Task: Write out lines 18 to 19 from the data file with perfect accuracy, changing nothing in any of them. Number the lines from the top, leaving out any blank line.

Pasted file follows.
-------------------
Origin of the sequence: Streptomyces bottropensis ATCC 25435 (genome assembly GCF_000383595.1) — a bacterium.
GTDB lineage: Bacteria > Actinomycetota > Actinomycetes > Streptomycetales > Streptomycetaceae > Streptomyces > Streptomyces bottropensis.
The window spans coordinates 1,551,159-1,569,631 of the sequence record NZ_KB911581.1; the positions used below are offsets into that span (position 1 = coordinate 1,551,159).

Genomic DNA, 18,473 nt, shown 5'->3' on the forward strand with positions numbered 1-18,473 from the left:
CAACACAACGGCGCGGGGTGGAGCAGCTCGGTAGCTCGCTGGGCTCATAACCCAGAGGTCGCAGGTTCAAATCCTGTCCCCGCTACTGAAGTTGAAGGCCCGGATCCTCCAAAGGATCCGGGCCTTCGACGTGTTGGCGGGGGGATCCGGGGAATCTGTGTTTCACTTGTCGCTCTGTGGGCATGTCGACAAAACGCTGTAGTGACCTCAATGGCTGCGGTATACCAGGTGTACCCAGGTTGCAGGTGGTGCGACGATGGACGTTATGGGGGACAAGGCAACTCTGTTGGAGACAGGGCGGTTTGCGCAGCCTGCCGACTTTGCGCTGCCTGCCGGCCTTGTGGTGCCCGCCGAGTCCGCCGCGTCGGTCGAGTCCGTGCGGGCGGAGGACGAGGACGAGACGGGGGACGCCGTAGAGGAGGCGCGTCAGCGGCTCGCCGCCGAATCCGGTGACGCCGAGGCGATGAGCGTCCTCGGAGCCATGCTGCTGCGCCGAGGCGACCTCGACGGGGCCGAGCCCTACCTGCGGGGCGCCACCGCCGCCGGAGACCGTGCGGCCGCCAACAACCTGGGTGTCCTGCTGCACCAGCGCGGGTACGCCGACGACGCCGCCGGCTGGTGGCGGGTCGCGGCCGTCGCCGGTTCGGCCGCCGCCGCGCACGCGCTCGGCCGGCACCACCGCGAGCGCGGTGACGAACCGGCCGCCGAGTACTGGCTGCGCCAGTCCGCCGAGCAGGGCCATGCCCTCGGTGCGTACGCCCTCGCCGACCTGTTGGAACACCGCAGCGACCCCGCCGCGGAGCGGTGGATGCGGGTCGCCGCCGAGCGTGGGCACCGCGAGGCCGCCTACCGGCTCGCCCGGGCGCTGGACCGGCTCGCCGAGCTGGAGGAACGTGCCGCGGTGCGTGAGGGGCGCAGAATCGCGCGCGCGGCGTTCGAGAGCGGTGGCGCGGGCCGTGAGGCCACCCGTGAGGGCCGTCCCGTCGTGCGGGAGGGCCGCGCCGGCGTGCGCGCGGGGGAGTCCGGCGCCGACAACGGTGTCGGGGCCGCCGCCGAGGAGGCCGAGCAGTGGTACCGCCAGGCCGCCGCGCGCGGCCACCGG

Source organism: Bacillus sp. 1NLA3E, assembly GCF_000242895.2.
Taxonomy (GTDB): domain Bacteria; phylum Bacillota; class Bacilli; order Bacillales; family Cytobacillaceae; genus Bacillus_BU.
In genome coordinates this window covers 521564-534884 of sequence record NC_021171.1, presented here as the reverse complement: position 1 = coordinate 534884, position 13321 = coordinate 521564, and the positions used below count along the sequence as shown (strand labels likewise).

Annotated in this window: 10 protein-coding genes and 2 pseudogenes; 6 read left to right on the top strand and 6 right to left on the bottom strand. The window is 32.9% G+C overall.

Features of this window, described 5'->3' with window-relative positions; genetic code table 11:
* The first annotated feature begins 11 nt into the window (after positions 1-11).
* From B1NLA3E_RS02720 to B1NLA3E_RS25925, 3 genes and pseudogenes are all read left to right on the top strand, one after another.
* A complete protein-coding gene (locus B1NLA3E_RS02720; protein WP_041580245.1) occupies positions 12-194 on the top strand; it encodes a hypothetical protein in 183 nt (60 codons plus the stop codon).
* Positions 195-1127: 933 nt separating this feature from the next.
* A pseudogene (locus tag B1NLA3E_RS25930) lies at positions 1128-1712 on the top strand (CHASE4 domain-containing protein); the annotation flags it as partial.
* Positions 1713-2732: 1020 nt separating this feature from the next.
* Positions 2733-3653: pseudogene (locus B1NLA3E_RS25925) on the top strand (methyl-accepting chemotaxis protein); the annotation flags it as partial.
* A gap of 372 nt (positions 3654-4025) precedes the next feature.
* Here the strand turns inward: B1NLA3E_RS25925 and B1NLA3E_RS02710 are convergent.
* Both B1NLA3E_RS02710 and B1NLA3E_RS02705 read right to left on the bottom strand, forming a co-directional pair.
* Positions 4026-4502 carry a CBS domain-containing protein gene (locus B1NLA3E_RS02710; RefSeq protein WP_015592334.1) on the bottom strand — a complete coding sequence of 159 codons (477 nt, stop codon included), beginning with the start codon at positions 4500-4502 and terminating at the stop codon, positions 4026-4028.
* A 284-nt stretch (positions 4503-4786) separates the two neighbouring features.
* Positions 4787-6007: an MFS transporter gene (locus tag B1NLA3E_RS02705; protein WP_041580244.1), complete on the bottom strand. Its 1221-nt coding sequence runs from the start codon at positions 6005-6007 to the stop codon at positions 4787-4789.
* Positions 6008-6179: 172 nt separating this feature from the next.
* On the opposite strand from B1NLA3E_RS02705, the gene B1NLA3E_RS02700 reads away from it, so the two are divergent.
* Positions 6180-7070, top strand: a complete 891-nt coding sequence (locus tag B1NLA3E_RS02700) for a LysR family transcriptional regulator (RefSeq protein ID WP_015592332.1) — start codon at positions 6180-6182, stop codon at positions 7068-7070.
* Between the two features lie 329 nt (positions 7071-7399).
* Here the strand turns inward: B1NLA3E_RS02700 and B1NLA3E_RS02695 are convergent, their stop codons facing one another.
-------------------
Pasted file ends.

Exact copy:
* A gap of 372 nt (positions 3654-4025) precedes the next feature.
* Here the strand turns inward: B1NLA3E_RS25925 and B1NLA3E_RS02710 are convergent.